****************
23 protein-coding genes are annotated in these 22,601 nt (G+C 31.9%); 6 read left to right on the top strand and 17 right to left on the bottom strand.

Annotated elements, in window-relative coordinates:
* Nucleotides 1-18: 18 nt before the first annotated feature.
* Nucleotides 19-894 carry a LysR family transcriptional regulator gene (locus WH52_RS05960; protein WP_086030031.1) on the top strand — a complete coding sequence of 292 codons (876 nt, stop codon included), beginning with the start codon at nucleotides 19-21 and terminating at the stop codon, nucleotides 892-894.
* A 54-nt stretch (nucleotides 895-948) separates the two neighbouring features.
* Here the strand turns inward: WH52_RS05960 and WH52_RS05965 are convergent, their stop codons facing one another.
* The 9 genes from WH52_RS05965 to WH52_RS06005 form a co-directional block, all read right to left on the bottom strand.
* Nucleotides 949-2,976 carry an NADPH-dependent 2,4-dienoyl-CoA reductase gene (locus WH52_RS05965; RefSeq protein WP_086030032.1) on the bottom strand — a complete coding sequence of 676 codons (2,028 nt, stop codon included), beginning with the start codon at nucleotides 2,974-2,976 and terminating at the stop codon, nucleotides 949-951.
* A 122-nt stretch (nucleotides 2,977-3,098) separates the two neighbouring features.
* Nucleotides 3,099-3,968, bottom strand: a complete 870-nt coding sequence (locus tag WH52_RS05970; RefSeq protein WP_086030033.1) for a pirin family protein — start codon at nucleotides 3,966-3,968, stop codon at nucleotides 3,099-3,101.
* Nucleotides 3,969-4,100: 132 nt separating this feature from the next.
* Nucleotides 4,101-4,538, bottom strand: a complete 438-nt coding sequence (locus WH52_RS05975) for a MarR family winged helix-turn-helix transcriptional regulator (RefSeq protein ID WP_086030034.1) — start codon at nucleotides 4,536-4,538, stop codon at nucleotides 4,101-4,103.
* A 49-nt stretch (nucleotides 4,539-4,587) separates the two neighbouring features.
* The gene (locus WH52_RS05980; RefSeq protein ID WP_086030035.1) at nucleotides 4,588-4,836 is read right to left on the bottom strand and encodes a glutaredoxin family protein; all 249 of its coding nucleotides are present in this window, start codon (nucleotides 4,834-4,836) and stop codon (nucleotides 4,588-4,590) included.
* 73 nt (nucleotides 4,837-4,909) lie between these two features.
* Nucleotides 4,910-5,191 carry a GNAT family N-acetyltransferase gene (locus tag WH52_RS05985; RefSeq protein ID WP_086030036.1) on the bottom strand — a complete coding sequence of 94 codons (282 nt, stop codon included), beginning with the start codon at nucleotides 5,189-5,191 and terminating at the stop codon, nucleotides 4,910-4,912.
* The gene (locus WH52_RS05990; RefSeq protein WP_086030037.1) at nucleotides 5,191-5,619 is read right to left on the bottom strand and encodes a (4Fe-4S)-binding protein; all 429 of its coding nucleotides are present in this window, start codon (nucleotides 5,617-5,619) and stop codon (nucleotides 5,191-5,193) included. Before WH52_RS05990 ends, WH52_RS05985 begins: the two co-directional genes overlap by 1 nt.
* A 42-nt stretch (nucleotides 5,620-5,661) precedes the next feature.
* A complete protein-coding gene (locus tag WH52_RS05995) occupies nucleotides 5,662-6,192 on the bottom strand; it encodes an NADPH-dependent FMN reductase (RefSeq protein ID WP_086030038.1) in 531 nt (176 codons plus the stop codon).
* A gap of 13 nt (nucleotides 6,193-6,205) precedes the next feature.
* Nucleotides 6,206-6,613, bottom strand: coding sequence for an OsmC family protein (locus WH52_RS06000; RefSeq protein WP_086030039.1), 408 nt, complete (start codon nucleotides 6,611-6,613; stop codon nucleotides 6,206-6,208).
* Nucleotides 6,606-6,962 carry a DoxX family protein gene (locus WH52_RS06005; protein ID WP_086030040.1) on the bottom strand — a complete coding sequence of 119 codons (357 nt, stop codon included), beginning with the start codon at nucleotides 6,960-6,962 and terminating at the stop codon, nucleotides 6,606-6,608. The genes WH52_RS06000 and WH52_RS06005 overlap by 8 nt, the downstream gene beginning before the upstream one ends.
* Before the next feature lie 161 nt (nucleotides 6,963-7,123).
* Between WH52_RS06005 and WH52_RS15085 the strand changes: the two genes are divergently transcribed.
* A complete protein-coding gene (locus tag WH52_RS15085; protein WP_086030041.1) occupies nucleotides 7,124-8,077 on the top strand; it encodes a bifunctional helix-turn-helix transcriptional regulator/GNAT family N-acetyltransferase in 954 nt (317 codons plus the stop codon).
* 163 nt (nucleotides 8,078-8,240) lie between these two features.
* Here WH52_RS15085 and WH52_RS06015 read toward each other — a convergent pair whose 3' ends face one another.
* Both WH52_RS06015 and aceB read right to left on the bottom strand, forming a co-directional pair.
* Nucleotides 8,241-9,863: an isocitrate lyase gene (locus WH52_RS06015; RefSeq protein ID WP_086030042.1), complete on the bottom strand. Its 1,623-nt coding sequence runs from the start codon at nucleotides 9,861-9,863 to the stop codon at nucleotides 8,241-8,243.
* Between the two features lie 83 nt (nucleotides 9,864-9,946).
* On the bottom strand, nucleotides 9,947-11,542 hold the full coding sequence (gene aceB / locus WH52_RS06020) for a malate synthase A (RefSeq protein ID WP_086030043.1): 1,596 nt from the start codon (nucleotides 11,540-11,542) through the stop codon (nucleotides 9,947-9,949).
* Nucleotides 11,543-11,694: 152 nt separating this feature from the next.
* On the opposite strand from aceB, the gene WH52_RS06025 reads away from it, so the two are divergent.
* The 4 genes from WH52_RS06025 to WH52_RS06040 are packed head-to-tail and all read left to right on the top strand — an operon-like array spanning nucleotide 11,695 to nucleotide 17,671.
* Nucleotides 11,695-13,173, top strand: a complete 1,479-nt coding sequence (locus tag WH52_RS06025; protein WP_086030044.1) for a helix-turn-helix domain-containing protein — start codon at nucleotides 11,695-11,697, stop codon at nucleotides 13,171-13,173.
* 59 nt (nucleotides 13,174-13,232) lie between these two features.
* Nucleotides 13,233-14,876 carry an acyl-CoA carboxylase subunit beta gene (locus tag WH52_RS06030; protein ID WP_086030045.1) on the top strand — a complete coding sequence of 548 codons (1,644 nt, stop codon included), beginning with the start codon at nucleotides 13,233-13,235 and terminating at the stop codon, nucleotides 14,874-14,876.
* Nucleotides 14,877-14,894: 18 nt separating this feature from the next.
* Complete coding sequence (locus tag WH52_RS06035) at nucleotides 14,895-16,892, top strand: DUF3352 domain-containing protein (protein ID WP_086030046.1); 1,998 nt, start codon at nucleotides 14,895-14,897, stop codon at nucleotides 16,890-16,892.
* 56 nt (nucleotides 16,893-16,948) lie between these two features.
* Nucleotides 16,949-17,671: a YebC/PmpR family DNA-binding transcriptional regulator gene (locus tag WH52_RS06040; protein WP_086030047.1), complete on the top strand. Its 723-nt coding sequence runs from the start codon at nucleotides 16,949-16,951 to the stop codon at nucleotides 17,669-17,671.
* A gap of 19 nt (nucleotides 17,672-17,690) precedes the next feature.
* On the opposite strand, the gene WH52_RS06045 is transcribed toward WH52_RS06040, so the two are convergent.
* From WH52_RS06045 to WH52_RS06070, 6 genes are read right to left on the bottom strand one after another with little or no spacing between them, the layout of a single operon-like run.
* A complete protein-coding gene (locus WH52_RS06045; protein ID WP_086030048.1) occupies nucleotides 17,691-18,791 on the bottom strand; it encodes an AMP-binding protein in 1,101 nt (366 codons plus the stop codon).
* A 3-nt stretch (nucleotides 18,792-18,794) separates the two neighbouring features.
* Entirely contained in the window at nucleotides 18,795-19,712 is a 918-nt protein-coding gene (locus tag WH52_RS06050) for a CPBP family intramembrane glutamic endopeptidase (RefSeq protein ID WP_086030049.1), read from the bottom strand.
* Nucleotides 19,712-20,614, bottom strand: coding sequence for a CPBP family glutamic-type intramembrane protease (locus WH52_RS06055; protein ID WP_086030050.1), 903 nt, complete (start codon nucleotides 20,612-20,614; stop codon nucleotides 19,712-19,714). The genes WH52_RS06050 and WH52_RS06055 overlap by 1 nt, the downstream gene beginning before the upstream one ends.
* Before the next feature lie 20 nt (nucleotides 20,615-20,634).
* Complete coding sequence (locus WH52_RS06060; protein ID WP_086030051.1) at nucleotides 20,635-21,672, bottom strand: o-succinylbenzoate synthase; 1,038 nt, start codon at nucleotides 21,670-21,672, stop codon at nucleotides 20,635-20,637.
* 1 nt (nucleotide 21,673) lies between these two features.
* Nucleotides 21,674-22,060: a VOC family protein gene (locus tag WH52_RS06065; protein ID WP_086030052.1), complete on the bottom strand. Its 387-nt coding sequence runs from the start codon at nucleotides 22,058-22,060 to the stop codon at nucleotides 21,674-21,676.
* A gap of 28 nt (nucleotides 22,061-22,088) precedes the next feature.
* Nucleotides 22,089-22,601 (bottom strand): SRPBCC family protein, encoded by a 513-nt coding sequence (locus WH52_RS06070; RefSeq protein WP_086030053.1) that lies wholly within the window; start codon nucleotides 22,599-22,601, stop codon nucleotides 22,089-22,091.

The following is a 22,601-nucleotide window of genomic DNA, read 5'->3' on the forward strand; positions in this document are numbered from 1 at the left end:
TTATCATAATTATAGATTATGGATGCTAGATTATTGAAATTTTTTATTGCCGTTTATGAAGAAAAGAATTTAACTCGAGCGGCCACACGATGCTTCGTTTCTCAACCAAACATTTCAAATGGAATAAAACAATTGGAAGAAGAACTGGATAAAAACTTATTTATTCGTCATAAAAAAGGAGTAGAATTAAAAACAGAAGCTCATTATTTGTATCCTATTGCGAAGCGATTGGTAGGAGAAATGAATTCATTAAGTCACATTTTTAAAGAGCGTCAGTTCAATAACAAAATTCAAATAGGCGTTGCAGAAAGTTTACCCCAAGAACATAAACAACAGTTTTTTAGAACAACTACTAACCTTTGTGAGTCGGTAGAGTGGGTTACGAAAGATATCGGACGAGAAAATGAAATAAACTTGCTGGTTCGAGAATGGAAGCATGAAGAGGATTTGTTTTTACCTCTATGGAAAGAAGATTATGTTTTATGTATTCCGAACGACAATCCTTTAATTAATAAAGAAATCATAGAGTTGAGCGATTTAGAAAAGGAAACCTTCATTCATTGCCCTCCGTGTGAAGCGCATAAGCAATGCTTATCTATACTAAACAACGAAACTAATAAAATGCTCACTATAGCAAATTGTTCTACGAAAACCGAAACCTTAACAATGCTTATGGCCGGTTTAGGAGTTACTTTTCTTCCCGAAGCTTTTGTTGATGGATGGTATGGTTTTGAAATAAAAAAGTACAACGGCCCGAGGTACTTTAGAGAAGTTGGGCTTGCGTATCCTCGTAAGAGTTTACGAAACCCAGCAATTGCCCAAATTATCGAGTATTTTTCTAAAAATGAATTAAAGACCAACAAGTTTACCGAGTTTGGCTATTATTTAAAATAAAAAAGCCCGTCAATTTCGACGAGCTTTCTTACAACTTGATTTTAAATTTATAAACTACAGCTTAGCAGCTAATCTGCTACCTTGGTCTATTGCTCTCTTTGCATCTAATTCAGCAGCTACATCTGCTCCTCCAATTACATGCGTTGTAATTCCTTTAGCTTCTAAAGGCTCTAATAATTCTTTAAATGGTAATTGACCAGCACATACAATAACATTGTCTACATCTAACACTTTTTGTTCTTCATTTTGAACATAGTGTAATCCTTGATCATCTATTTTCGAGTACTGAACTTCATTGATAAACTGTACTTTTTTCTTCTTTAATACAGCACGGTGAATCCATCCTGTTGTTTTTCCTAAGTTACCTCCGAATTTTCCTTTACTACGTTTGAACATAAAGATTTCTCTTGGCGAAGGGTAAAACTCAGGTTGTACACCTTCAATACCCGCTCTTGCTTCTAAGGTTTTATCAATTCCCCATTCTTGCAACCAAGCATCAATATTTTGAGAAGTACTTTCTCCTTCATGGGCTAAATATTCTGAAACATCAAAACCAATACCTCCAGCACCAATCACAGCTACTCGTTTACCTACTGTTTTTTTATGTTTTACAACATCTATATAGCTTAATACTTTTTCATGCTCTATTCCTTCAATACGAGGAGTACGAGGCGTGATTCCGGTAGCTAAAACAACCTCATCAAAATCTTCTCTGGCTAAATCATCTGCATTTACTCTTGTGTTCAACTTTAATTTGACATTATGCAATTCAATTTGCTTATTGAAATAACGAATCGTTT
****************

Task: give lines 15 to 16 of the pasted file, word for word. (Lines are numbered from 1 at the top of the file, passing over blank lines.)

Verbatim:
* 73 nt (nucleotides 4,837-4,909) lie between these two features.
* Nucleotides 4,910-5,191 carry a GNAT family N-acetyltransferase gene (locus tag WH52_RS05985; RefSeq protein ID WP_086030036.1) on the bottom strand — a complete coding sequence of 94 codons (282 nt, stop codon included), beginning with the start codon at nucleotides 5,189-5,191 and terminating at the stop codon, nucleotides 4,910-4,912.